Neural stem cells (NSCs) have emerged as a promising treatment for spinal cord injuries. However, the increasing expression of bone morphogenetic proteins (BMPs) in spinal cord injury lesion sites seems to have contributed to the limited oligodendroglial differentiation and the majority of the astroglial differentiation of NSCs. In the present study, we demonstrate that BMPs promote NSCs differentiation toward astrocytes and prevent them from differentiating into oligodendrocytes. This effect is accompanied by the increasing expression of Id2 and the reduction in Oilg1/2 expression. Treatment with bone marrow stromal cells (BMSCs) can enhance the development of oligodendrocytes in the presence of BMPs. The analysis of Id2, as well as Olig1 and Olig2 gene expression, reveals that the effect of BMPs on these gene expressions is reversed with the addition of BMSCs. In sum, these data strongly suggest that BMSCs can promote the differentiation of NSCs into oligodendrocytes through mediating Id2 and Olig1/2 expression by blocking the BMP/Smad signaling pathway.
Spinal cord injury (SCI) is caused by direct mechanical damage to the spinal cord that induces neural cells apoptosis and demyelination of axons resulting in severe neurological functional disability that affects sensory function and mobility . Therefore, most studies have focused on treatments to promote neural regeneration or to replace lost neurons and neural cells [2,3].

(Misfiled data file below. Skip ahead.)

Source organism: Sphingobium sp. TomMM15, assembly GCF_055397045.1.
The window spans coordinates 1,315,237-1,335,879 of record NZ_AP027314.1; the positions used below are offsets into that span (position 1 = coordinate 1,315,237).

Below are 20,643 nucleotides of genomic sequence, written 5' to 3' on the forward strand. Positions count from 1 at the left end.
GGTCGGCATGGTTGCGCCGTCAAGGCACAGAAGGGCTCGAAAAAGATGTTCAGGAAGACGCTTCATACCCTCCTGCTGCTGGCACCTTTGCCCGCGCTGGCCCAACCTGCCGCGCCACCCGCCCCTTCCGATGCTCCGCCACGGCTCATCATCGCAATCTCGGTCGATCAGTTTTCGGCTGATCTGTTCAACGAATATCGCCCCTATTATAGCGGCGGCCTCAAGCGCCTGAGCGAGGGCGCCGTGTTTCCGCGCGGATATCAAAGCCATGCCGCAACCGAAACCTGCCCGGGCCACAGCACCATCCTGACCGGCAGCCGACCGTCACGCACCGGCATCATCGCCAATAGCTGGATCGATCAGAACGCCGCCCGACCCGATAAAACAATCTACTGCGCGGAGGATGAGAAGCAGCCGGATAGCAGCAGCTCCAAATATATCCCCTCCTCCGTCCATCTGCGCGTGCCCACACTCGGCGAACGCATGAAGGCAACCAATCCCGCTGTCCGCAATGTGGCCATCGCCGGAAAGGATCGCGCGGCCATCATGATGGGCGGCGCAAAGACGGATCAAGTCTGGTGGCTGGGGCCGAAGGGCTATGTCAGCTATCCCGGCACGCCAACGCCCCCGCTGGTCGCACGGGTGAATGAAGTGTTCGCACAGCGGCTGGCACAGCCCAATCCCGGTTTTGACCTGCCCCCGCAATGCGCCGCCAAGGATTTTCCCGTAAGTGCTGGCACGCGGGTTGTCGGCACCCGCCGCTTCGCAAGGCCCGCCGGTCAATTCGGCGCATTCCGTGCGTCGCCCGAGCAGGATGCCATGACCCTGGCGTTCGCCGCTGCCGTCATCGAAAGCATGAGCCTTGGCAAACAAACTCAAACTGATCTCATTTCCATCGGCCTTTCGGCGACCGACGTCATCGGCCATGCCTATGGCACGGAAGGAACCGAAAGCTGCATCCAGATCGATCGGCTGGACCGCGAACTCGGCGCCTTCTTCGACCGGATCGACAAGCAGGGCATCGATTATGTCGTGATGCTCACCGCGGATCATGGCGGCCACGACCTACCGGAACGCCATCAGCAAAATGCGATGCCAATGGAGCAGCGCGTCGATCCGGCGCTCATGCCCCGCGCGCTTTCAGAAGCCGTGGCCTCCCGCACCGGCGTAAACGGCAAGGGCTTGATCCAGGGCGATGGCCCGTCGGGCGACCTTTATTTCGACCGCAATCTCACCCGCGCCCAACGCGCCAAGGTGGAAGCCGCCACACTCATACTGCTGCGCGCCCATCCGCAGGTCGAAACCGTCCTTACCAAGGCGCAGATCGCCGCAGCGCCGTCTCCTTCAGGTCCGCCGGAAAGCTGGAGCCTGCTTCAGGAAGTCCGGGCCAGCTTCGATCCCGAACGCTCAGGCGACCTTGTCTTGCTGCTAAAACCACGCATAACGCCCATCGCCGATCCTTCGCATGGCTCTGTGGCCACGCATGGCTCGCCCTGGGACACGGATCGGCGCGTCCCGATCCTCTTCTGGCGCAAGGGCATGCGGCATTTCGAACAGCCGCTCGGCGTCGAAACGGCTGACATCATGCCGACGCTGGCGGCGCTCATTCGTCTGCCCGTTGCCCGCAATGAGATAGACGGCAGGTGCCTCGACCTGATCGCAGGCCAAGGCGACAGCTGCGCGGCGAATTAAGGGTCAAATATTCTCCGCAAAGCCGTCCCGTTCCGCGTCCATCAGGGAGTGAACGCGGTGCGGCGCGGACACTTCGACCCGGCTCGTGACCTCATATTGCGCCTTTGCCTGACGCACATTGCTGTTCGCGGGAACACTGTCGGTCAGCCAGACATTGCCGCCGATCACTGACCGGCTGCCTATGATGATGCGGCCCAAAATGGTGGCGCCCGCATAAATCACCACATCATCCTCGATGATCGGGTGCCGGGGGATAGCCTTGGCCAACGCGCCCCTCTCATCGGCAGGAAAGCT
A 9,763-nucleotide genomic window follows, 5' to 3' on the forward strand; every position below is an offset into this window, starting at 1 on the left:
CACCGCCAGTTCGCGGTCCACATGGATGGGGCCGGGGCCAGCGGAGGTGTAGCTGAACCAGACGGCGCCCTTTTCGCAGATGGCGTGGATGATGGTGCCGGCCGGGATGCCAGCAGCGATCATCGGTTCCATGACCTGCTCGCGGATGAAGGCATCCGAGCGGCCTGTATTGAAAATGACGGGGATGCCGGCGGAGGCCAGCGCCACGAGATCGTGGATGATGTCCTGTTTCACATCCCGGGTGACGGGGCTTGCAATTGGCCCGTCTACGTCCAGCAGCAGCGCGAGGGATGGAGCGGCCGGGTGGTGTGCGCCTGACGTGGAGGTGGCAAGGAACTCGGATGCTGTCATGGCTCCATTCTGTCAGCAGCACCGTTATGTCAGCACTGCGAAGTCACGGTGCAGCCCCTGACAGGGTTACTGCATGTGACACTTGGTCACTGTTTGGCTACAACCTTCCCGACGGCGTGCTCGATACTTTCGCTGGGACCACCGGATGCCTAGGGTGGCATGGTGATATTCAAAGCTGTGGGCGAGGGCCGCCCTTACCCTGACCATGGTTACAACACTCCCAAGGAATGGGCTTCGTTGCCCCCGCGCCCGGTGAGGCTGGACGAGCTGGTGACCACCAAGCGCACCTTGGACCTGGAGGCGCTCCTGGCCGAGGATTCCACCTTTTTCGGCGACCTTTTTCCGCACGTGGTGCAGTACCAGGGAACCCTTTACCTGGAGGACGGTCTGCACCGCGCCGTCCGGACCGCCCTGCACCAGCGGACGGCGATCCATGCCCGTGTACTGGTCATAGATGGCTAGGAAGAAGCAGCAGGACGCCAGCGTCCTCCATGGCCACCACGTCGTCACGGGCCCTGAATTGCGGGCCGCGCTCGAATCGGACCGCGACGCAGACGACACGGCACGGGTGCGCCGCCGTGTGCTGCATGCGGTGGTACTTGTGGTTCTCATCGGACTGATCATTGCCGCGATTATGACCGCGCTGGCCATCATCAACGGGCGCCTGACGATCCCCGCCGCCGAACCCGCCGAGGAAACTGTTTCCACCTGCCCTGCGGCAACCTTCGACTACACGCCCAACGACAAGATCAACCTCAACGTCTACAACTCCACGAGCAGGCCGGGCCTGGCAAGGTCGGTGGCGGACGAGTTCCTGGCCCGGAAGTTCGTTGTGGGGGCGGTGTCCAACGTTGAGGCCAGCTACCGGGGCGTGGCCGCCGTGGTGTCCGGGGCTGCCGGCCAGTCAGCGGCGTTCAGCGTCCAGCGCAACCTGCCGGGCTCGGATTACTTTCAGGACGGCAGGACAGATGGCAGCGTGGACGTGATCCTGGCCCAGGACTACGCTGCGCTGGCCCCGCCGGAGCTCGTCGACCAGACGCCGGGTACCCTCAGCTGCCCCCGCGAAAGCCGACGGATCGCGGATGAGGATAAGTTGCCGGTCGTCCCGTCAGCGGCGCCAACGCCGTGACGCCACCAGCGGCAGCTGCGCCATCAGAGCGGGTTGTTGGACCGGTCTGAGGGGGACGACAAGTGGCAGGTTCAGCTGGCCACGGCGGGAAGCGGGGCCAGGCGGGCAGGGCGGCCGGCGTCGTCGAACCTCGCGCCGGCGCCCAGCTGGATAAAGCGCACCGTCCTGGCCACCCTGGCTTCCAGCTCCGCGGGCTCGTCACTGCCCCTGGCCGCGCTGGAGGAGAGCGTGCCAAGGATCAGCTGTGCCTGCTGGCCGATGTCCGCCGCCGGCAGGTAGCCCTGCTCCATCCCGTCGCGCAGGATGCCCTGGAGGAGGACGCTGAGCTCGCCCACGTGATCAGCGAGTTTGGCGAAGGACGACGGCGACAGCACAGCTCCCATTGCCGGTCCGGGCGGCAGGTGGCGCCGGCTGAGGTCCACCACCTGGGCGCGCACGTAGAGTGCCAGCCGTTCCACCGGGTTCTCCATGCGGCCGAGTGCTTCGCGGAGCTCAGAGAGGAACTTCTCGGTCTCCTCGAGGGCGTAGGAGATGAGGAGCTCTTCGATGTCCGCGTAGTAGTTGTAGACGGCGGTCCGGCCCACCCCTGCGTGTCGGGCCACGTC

Neural stem cells (NSCs) are capable of generating all three major central nervous system lineages (neurons, oligodendrocytes, and astrocytes) and seem to contribute to their self-repair after a SCI by replacing lost neural cells and trophic support [4,5]. Moreover, a spinal cord injury induces the activation of the endogenous NSCs and leads to the robust expansion of these cells [6,7]. However, the effect of this spontaneous repair is inadequate because of limited oligodendroglial differentiation and the fact that a majority of the cells differentiate into astrocytes, which contributes to glial scar formation . Thus, more researchers have realized that some extrinsic factors that increase or produce in a spinal cord lesion site, might be key to determining the fate of endogenous NSCs.
One particularly interesting factor is bone morphogenetic proteins (BMPs). BMPs are secreted factors, and the expression of BMPs is significantly increased in the lesion site. In vitro and in vivo studies have demonstrated that BMPs could promote the differentiation of astrocytes and inhibit oligodendroglial lineage specification in NSCs [9–12]. Therefore, further studies are starting to focus on the suppression of the expression of BMPs after SCI [13,14]. One of the most interesting studies has focused on mesenchymal stem cells (MSCs) .